As we read the novel, we already know from the opening sequence that ultimately Harold will be taken prisoner by Prospero inside an airship powered by his last and greatest invention (2nd characteristic of steampunk), the perpetual motion machine.
Harold’s heart’s desire is to be a storyteller, and it is our assumption that the realization of that dream is connected in some way to his future imprisonment. The story unfolds through a nonlinear series of vignettes and monologues, it is devoid of the perfunctory explosions, chases, and battles that comprise many entries in the genre, yet its sense of endless possibilities confound the readers expectations over and over again. there is no rule set or internal logic to the technological landscape of this novel, which maddeningly drives the reader to work harder to decode one, even though it will inevitably them.
But at the heart of this constant barrage of deus ex machinas, is the conflict between Harold and Prospero. The world that prospero has engineered is one that he is the sole author of. As he says to a young Harold:
“In the past age of miracles there were indeed many professional storytellers who travelled from town to town, paying for their room and board with tales of the lands they’d come from, or lands they’d just imagined. But those days are gone, child, and this is the age of machines. Have you thought of what will happen to you if you want to tell a tale and no one can hear you or has time to listen? Have thought about trying to tell a tale in a crowded room, where everyone is shouting to be heard?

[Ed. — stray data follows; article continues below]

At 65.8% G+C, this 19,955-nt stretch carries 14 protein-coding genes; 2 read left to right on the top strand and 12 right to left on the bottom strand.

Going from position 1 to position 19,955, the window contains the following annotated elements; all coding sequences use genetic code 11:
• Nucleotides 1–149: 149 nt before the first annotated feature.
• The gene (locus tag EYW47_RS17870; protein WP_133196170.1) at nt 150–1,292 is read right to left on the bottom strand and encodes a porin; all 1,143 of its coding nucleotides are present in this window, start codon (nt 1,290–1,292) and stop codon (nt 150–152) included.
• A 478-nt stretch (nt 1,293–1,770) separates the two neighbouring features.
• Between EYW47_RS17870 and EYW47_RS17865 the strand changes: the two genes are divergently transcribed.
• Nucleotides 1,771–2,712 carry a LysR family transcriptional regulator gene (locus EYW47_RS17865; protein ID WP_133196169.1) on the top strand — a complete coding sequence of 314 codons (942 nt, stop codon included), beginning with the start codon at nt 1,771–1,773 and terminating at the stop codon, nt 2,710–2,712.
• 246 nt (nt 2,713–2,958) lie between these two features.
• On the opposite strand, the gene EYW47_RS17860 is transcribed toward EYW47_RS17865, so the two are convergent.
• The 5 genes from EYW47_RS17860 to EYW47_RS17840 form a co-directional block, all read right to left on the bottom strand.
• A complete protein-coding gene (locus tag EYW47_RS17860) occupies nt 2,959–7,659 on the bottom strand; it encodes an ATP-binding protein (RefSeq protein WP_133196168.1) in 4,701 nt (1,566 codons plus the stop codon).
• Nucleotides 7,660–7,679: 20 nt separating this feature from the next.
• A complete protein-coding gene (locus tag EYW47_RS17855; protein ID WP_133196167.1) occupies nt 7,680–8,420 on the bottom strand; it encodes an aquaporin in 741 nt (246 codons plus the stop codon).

“Storytelling – that’s not the future. The future, I’m afraid, is flashes and impulses. It’s made up of moments and fragments, and stories won’t survive.”
The third characteristic of the steampunk narrative is a the struggle for control over technology, in Dream of Perpetual Motion, that conflict is represented by the ability to create and receive original narratives. Throughout the novel, the world is divided into two distinct eras, the age of miracles and the age of machines. In the age of miracles, people could manifest control of their own lives by assigning meaning and significance to the “miracles” of the world, while in the present age of machines, the technology that rules their lives is devoid of meaning, it is pure fact.
The novel, as an artifact, could be read as the triumph of miracles over machines. It represents Harold’s words, miraculously preserved for posterity in the face of the greatest invention, slowly, but inevitably failing despite the will of its creator.
Yet one can’t help but notice the unsettling lack of female agency in this world. Miranda, though she occasionally rebels, and expresses opinions and emotions, is ultimately reduced to a currency traded between Harold and Prospero. This issue is one of central to disputes over the genre. The era was defined by sexism and oppressive patriarchal power structures, telling stories within that context is, well, lame. But revising history to make it a more female friendly time is problematic as well. The best stories seem to explore the challenges honestly, I wrote about some of them here. For what it is worth, both images of patriarchy, the overbearing father represented by Prospero, and the daring rescuer, as Harold tries to cast himself, ultimately fail. The agents of oppression, in this case, both take a hefty critical beating, yet little hope exists for the object of their oppression, a subtext that could have been given a much louder voice. Perhaps, her story which will never be told in earnest, signifies the failure of both miracles and machines.